The microstructure of coaching practice: behaviours and activities of an elite rugby union head coach during preparation and competition

Edward Hall, Shirley Gray, John Sproule

Research output: Contribution to journalArticlepeer-review

14 Citations (Scopus)
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Abstract

The activities and behaviours of a female head coach of a national rugby union team were recorded in both training and competition, across a whole rugby season, using the newly developed Rugby Coach Activities and Behaviours Instrument (RCABI). The instrument incorporates 24 categories of behaviour, embedded within three forms of activity (training form, playing form and competitive match) and seven sub-activity types. In contrast to traditional drill-based coaching, 58.5% of training time was found to have been spent in playing form activities. Moreover, the proportion of playing form activities increased to a peak average of 83.8% in proximity to the team’s annual international championship. Uniquely, one of the coach’s most prolific behaviours was conferring with associates (23.3%), highlighting the importance of interactions with assistant coaches, medical staff and others in shaping the coaching process. Additionally, the frequencies of key behaviours such as questioning and praise were found to vary between the different activity forms and types, raising questions about previous conceptions of effective coaching practice. The findings are discussed in the light of the Game Sense philosophy and the role of the head coach.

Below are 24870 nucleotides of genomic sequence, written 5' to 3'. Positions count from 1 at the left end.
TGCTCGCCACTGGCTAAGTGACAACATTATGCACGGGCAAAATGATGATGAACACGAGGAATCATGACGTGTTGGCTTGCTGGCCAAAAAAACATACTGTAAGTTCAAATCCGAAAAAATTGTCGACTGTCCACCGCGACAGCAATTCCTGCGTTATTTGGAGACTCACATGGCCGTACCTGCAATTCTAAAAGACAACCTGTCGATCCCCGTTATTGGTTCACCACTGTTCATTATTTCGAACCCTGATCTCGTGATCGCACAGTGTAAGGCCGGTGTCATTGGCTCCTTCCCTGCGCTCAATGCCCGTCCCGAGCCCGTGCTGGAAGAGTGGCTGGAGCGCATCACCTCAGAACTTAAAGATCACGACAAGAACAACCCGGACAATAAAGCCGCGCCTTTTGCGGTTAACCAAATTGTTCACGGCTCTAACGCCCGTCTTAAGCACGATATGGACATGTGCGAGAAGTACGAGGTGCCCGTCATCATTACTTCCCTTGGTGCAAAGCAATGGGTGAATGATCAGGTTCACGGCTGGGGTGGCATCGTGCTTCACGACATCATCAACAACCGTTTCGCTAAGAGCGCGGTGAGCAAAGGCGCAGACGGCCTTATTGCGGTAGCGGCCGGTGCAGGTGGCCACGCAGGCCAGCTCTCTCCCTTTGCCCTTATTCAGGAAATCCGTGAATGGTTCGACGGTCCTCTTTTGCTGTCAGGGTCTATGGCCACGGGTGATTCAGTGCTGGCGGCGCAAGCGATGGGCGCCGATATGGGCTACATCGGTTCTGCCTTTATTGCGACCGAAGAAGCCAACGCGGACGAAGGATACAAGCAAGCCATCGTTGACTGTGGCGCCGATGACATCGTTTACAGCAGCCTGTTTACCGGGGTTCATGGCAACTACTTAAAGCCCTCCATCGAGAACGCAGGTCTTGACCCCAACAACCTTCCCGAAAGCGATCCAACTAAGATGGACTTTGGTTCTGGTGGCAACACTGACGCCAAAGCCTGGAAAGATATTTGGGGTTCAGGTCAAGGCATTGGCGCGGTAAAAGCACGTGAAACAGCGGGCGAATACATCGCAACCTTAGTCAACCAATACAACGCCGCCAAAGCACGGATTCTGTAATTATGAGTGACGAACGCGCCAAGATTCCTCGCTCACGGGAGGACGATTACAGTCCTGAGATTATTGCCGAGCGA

Original languageEnglish
JournalJournal of Sports Sciences
DOIs
Publication statusPublished - 10 Aug 2015

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